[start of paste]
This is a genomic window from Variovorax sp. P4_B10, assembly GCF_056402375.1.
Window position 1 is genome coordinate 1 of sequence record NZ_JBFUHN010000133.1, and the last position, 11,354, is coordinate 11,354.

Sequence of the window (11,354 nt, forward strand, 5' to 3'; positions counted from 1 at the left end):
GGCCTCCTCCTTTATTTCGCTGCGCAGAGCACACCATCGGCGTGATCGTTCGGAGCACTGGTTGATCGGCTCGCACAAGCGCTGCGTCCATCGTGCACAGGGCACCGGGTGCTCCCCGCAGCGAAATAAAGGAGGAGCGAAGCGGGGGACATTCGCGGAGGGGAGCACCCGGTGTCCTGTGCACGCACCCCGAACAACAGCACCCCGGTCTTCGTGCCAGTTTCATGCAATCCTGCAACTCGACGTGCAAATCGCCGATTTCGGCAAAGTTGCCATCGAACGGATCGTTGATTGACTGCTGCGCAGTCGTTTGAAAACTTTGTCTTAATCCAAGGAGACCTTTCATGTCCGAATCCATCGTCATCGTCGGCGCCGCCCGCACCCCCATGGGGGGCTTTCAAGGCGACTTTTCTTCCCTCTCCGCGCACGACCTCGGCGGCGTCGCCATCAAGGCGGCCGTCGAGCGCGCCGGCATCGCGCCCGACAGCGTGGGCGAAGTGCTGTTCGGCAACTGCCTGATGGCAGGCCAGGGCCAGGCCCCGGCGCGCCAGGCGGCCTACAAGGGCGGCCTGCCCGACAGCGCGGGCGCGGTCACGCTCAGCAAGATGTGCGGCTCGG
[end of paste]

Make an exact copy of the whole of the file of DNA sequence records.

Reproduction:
This is a genomic window from Variovorax sp. P4_B10, assembly GCF_056402375.1.
Window position 1 is genome coordinate 1 of sequence record NZ_JBFUHN010000133.1, and the last position, 11,354, is coordinate 11,354.

Sequence of the window (11,354 nt, forward strand, 5' to 3'; positions counted from 1 at the left end):
GGCCTCCTCCTTTATTTCGCTGCGCAGAGCACACCATCGGCGTGATCGTTCGGAGCACTGGTTGATCGGCTCGCACAAGCGCTGCGTCCATCGTGCACAGGGCACCGGGTGCTCCCCGCAGCGAAATAAAGGAGGAGCGAAGCGGGGGACATTCGCGGAGGGGAGCACCCGGTGTCCTGTGCACGCACCCCGAACAACAGCACCCCGGTCTTCGTGCCAGTTTCATGCAATCCTGCAACTCGACGTGCAAATCGCCGATTTCGGCAAAGTTGCCATCGAACGGATCGTTGATTGACTGCTGCGCAGTCGTTTGAAAACTTTGTCTTAATCCAAGGAGACCTTTCATGTCCGAATCCATCGTCATCGTCGGCGCCGCCCGCACCCCCATGGGGGGCTTTCAAGGCGACTTTTCTTCCCTCTCCGCGCACGACCTCGGCGGCGTCGCCATCAAGGCGGCCGTCGAGCGCGCCGGCATCGCGCCCGACAGCGTGGGCGAAGTGCTGTTCGGCAACTGCCTGATGGCAGGCCAGGGCCAGGCCCCGGCGCGCCAGGCGGCCTACAAGGGCGGCCTGCCCGACAGCGCGGGCGCGGTCACGCTCAGCAAGATGTGCGGCTCGG